Some days, I just want to be a mom…

When Sloane was first diagnosed with autism, I jumped both feet in the water trying to get her every resource that was available to her and arm myself with as much knowledge as I could to help her have the best the care, therapy and life that I could provide her.

I also wanted to get perspectives from other parents with children with autism and learn from their journeys. And through the years, I continue to seek out advise and read stories from other parents of children with severe autism and other disabilities. It is therapeutic to seek those who have been down a similar path, well for me at least. One of the first mom’s that I talked to told me something and it has stuck with me ever since she said it to me. She said, “Some days, you are just going to want to be a mom.” I had called her on a really hard day. On a day that I needed someone who understood where I was at mentally. And when she told me that, it hit me to my core.

Because it is so true, some days, I just want to be a MOM. I don’t want to be the therapist, the pharmacist, the nurse, the schedule enforcer, the caregiver (totally different than a parent by the way), the researcher or one of the 5000 hats that I have to put on throughout the day. And I know that moms of “neuro typical” and/or nondisabled children have to be all these things at times, but it is extremely different when you are parenting a special needs child. When you are a parent to a child that cannot verbalize or communicate with you, or a child that only retains things if they are on a very strict schedule in every aspect of their life. When therapy is an essential part of their life and will be for the rest of their life. Those hats become a part of our existence. And our existence tends to feel like a game of Jenga, everything comes tumbling down if the wrong piece is moved.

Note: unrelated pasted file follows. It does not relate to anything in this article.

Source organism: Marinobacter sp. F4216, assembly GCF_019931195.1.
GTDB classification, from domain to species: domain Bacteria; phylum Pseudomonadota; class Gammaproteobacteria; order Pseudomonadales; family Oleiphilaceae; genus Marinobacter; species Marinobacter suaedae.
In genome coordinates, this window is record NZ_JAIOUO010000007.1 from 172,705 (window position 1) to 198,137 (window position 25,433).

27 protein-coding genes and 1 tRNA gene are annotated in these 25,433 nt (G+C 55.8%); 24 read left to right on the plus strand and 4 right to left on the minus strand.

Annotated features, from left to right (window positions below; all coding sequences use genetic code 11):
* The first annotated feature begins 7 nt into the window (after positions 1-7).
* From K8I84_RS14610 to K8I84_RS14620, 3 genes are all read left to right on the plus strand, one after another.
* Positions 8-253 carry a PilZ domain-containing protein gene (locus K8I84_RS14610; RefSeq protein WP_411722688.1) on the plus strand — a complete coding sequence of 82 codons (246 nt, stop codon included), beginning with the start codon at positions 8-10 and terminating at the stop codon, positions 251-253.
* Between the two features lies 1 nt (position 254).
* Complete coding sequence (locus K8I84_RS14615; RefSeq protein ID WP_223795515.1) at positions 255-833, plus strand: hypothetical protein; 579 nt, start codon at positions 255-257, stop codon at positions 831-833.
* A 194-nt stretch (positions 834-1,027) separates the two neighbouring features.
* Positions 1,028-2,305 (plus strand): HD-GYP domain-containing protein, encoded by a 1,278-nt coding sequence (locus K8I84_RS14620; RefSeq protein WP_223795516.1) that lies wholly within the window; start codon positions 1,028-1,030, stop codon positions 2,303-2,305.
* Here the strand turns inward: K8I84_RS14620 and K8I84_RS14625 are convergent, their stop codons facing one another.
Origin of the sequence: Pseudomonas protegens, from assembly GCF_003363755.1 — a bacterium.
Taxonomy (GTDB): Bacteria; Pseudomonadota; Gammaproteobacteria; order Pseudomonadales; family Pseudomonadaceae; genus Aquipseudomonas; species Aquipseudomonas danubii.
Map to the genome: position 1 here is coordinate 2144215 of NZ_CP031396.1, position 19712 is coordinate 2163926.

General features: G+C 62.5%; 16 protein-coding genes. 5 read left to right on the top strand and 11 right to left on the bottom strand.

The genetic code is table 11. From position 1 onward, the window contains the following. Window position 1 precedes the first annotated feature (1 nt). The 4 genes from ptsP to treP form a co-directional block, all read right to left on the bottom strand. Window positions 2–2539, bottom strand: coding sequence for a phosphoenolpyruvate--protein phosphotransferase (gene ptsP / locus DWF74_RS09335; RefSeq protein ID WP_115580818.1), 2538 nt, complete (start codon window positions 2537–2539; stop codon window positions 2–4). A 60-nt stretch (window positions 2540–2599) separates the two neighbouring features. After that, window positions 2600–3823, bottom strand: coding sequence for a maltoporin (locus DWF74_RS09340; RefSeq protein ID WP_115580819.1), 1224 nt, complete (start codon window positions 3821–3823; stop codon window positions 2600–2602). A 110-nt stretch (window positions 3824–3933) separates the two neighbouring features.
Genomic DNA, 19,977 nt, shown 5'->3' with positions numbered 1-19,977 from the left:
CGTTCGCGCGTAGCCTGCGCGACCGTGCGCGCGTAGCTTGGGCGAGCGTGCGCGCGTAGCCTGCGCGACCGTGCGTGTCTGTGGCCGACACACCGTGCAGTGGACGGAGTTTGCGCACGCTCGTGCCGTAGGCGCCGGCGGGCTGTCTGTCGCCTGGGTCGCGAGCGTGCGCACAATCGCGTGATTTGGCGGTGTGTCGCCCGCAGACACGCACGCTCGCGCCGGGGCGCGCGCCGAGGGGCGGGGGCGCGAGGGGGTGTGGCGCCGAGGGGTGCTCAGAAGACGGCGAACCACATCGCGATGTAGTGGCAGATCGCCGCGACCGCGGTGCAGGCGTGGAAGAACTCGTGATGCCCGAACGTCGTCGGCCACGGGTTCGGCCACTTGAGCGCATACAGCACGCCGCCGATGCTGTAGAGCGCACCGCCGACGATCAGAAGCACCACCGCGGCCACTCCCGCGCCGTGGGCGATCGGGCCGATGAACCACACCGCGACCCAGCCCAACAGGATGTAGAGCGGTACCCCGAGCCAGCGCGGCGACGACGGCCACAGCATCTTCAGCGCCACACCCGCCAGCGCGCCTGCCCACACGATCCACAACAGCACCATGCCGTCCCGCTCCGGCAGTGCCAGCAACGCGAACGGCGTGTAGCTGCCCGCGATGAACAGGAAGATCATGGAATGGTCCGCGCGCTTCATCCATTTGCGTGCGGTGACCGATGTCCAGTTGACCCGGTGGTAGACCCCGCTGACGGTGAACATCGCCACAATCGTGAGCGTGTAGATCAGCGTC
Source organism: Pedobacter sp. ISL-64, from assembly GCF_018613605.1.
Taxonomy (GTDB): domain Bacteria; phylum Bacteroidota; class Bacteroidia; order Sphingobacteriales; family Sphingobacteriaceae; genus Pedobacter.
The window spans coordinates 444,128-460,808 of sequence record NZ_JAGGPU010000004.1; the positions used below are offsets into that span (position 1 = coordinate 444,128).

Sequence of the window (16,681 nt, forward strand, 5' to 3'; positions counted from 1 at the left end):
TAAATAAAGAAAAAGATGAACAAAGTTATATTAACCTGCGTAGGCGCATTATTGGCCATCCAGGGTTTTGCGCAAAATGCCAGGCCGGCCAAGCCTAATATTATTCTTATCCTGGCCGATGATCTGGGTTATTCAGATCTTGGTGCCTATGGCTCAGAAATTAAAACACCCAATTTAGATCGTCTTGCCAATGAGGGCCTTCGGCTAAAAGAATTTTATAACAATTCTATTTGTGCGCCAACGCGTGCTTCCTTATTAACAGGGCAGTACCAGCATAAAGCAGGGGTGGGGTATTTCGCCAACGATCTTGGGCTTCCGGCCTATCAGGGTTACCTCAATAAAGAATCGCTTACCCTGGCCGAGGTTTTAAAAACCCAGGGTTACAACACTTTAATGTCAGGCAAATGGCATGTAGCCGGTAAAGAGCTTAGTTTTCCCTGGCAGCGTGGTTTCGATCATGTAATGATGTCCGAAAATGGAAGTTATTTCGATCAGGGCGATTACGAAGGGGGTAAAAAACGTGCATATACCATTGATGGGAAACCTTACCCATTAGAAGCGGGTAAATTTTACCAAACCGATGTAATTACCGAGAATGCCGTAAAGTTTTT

And as a mom, trying to keep her world from crashing down is a weight that I proudly carry for her, but at the same time, it is still a weight. Some days I get lost in wanting to throw all of the worry out the window and just want to be her mom. I want that to be the only hat that I have to put on for the day. And even though I can never take off all my hats, I have learned what my fellow autism mom meant that day she told me that. Some days, for my sanity and for Sloane’s, I have to give us some grace. I have to throw the schedule out the window. I have to not worry about every single little thing and just enjoy my girl. I have to give my brain a rest. Give it a break from planning every little second and preparing for her future whether that be tomorrow or 10 years down the line.

I once said that I live in her now, and although that used to mean something a little differently for me, her now, is when I give myself grace. I used to be in fear of her future. And at times, I still am. The gray area in her life and her future is vast and at times overwhelming. But it is a big part of the reason why I have to continue to wear and juggle all of my hats. Without independence being written in ink for her future, her future and the plans for it have to have more than one version. The mental exhaustion of this can take over some days. This is when I have to remind myself to just be in her now, create as much happy as I can for the day and worry about the future and the schedule and the other hats later. This is when I have to remind myself that it is okay to just be her mom.

Lots of love,

Shelley

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